1. So kind of you to pass this along, Mimi. I very much respect the work of several professionals (including the late Karyn Purvis) who support our families in the trenches. Best to you!

  2. Oh, the damage done by the notion that adoption doesn't matter, that it's nothing to the child. Mind boggling, what that Adoption Director said to you.

    It's inspiring that you figured out that you should tailor your approach to each of your kiddos. I keep hearing about "attunement" and I think you really have a knack for that.

    1. You're right, Lori. I wish it had been a (terrible) joke. Since this was only five years ago, families are likely still getting this poor advice. Heartbreaking and dismissive to our children.

      Thanks for your encouragement. Attuned... after a LOT of failures, we're getting there. It's a journey.

  3. Such a great post. For us, our adoption isn't as open as we'd like, as we have limited contact with our son's birth family. Too help fill the gap, we have photo books with pictures of birth family, extended family and joint pictures from the few visits we've been able to have. When I do get photos, we share them and we talk about them or i tell him details of his adoption story whenever the opportunity arises. It helped me a lot to do this when he wad too little to understand, because it gave me the chance to become more comfortable telling the stories and using adoption language. For me it was very awkward at first, but i had read an article about how important it was to be comfortable talking about it. For me at least, it was very helpful.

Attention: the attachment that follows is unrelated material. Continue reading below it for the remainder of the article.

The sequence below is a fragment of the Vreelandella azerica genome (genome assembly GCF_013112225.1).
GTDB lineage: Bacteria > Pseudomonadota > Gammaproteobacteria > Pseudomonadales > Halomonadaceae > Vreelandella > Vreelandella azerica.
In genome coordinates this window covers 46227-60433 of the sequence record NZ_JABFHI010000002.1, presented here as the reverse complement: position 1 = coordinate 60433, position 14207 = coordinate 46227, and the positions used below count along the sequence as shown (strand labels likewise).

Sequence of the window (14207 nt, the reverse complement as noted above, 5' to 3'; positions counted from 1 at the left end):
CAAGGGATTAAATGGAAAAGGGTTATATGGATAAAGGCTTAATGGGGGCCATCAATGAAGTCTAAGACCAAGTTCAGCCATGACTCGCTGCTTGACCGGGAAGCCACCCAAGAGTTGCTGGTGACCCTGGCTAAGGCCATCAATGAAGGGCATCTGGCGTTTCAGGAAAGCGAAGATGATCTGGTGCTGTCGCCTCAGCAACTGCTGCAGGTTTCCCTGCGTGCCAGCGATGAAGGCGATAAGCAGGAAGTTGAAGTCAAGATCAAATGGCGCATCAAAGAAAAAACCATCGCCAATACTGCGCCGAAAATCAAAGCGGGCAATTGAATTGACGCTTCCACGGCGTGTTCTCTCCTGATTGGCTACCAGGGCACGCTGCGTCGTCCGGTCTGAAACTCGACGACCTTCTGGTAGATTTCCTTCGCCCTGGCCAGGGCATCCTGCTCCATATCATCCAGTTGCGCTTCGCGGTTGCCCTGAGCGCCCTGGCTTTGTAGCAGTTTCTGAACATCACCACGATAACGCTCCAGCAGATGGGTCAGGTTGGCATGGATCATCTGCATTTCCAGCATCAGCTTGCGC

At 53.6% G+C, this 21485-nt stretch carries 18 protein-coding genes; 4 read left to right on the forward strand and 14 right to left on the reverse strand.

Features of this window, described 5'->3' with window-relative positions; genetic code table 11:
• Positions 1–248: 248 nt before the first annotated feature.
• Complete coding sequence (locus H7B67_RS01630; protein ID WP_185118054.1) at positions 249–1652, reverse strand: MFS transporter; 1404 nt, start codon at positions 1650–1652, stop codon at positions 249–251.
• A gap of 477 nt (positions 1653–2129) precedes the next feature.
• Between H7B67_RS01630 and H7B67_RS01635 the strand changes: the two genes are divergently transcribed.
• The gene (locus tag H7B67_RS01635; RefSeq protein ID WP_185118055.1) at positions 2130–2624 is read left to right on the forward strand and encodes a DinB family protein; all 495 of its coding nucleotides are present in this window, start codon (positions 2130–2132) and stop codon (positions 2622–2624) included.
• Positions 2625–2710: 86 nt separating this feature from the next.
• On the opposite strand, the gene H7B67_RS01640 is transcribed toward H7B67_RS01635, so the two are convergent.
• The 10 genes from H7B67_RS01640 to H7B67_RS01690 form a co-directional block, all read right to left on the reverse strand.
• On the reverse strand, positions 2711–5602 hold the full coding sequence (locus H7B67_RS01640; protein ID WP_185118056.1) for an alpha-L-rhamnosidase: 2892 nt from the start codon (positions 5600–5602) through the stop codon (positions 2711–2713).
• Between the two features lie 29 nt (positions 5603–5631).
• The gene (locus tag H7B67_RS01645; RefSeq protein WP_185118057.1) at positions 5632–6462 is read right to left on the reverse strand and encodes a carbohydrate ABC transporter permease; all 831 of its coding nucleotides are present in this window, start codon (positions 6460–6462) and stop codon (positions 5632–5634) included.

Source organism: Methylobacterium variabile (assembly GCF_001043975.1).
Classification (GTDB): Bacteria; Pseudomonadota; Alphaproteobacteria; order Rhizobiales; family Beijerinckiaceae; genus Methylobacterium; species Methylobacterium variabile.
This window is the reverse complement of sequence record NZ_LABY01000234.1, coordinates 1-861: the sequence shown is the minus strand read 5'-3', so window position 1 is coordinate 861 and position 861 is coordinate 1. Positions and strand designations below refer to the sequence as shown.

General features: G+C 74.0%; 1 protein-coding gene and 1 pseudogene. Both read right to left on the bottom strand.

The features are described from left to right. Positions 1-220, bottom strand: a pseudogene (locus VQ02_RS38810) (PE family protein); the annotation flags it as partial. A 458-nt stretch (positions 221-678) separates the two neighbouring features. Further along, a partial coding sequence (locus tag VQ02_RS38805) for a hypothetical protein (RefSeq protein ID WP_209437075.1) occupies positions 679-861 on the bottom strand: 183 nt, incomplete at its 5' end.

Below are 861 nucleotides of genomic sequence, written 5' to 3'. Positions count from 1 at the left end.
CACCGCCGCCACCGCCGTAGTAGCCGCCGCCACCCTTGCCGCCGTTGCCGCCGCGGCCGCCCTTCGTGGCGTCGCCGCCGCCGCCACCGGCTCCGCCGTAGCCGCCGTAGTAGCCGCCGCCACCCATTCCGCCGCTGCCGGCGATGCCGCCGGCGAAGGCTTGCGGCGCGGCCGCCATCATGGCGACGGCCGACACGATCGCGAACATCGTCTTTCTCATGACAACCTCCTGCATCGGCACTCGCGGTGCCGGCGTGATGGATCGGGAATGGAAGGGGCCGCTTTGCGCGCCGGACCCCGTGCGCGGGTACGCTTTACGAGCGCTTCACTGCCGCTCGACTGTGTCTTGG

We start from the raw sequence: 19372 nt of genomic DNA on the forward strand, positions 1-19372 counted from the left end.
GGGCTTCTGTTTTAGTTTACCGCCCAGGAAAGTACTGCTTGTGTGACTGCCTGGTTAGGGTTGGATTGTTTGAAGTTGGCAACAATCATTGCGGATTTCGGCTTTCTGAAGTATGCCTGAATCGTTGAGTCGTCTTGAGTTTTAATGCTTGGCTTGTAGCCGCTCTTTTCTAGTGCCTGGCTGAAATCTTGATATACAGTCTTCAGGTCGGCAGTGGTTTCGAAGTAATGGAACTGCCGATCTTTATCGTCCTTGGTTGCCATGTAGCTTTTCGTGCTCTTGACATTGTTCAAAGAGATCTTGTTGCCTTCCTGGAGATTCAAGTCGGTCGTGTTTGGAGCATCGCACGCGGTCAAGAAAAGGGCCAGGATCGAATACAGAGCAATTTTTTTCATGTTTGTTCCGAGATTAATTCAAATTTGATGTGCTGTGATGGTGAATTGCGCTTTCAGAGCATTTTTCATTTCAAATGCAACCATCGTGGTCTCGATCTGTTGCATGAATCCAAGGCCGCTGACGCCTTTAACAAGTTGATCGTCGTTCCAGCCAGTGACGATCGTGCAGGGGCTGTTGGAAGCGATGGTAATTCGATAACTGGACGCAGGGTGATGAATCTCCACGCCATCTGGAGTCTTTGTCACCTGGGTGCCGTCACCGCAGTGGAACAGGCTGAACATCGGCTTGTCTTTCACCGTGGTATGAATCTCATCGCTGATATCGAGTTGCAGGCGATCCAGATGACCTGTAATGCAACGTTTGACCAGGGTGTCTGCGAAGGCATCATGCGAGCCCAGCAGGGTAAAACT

I'm looking forward to reading more of your posts!

    1. Thank so much for sharing your story and for connecting! Every person is so different. I agree that becoming comfortable with our children's stories ourselves is a great place to start.

  4. WOW! "They won't even know they're adopted" ? I'm sorry but that is almost making me laugh. I'd think an adoption worker would be much more in tune about these things!? Well... moving on from that absurd comment.... I LOVE how you have found what works for you. We've barely mentioned the boys' birth mom's name to them (I think once). Our oldest only lived with her for 2 months as a newborn and the younger two didn't live with her at all. They lived in 7 foster care homes. So while they are VERY curious to memorize their foster placements in order, their minds are NOT ready to wrap around birth mom yet. At first I felt guilty, not wanting to leave her out, and then I just let it go. I know there will come a time when they want to know more... and that time is probably rapidly approaching. It's so healthy to talk about the past, but only in the increments that they're ready to hear and can understand. I love how you asked what they want to know about their past... I'm going to try that!